The first was outsourcing security, particularly in the British controlled south and Baghdad to "loyalist" paramilitaries. The second was incorporating paramilitary members into the new Iraqi security forces, particularly since they were more willing to fight than the general population. In classic US fashion (a reflection of the paucity of strategic thinking in our general staff), training to the numbers (quantity) and the early effectiveness of the unit in a fire fight (expediency) was deemed more important than loyalty of the unit to the government. The long term implications were not considered.

The result is that over the last two years the US military has actually created an environment that is conducive to a bloody and chaotic civil war. By partnering with paramilitaries, we accelerated the development of those forces that would take the war to the Sunnis.


Tactical adjustments, greater flexibility, bringing in a new choreographer to jazz up the finale, none of this can retrieve the irretrievable, according to Robb.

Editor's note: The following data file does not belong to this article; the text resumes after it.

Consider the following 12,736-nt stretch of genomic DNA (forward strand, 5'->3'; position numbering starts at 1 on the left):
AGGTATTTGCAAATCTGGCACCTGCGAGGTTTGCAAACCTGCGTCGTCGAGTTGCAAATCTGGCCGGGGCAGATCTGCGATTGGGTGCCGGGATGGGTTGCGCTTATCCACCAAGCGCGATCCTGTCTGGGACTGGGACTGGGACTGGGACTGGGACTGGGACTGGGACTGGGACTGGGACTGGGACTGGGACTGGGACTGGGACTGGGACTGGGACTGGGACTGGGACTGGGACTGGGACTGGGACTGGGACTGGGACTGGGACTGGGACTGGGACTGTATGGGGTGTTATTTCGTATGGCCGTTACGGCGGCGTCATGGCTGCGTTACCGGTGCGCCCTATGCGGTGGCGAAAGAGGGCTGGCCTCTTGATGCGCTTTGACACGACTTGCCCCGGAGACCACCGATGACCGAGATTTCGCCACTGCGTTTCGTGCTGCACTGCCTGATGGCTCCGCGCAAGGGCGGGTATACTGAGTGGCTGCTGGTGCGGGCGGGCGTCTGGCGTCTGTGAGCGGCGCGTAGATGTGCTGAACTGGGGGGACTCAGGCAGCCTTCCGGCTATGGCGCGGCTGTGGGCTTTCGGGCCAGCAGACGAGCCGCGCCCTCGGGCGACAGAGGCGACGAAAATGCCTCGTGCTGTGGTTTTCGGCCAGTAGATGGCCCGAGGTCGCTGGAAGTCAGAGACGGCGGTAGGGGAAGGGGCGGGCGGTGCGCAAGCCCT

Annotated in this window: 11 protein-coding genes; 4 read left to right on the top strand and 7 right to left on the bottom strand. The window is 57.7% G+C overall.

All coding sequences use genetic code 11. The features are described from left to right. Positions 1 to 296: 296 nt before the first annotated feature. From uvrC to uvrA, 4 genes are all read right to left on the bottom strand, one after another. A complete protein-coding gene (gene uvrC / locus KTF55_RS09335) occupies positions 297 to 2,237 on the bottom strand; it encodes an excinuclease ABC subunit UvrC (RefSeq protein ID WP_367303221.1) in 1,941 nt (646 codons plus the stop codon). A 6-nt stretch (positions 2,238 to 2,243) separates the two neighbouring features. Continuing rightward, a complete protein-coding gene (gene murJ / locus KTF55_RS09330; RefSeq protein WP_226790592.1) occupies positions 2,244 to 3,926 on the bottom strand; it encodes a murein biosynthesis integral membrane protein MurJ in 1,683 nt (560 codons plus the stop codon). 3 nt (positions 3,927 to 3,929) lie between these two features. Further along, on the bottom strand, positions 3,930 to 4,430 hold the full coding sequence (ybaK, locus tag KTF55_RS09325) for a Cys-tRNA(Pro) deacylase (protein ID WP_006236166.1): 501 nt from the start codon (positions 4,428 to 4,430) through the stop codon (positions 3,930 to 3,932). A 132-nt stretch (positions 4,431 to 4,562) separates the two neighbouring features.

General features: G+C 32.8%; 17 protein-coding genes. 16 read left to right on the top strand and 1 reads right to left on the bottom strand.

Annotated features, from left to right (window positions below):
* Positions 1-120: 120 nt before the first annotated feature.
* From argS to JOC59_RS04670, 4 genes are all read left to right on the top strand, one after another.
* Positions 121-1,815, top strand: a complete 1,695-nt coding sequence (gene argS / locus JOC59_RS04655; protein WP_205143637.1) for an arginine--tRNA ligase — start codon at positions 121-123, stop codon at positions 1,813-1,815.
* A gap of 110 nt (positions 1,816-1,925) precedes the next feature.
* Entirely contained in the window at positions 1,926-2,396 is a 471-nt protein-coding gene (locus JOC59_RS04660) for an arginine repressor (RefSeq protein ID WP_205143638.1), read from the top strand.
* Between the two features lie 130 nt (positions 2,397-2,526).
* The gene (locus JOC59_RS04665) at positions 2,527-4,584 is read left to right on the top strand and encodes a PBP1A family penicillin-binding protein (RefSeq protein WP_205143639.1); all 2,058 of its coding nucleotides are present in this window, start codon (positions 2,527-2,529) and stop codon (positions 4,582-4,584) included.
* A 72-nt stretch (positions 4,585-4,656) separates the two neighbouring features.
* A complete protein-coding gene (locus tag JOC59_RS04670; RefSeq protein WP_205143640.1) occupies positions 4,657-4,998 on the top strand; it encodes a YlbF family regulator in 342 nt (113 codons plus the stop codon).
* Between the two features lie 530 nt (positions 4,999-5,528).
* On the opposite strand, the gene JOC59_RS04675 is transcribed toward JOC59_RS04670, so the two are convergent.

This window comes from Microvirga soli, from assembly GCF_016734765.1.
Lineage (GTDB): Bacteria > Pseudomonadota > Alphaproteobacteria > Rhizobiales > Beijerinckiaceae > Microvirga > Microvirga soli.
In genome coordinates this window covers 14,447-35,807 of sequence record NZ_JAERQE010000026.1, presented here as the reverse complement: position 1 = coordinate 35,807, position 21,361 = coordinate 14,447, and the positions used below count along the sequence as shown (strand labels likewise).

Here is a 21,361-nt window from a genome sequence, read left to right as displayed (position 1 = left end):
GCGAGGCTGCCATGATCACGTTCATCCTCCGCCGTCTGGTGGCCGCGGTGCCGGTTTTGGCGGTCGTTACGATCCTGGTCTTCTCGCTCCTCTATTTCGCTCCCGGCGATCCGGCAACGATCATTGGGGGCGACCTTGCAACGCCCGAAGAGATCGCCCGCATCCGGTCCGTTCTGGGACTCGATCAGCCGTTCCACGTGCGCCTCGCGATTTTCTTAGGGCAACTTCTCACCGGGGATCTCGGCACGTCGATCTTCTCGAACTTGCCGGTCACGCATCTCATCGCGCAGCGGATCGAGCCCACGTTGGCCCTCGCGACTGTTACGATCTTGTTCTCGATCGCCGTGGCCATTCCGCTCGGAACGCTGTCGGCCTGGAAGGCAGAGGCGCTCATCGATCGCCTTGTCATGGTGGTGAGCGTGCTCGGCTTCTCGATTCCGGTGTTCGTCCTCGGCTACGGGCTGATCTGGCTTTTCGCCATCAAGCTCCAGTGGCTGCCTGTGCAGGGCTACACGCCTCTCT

What can we do? Nothing but leave. We can neither expect the leadership of US military to develop sound strategies for mitigating the damage done, nor can we reverse drivers of chaos that have been initiated over the last three years. This chaotic system is now running smoothly under the power of its own internal dynamics and continued intervention will only continue to worsen it. Withdrawal is the only option. The faster the better.



This is not the "Faster, please" Michael Ledeen had in mind.

Bush can continue to claim that nothing less than victory will avail, but the backward tightrope walk has begun, according to the Guardian's Simon Jenkins.

...Where there is no hope of victory, the necessity for victory must be asserted ever more strongly. This was the theme of yesterday's unreal US press conference in Baghdad, identical in substance to one I attended there three years ago. There is talk of staying the course, of sticking by friends and of not cutting and running. Every day some general or diplomat hints at ultimatums, timelines and even failure - as did the British foreign secretary, Margaret Beckett, on Monday. But officially denial is all. For retreat to be tolerable it must be called victory. [my emphasis]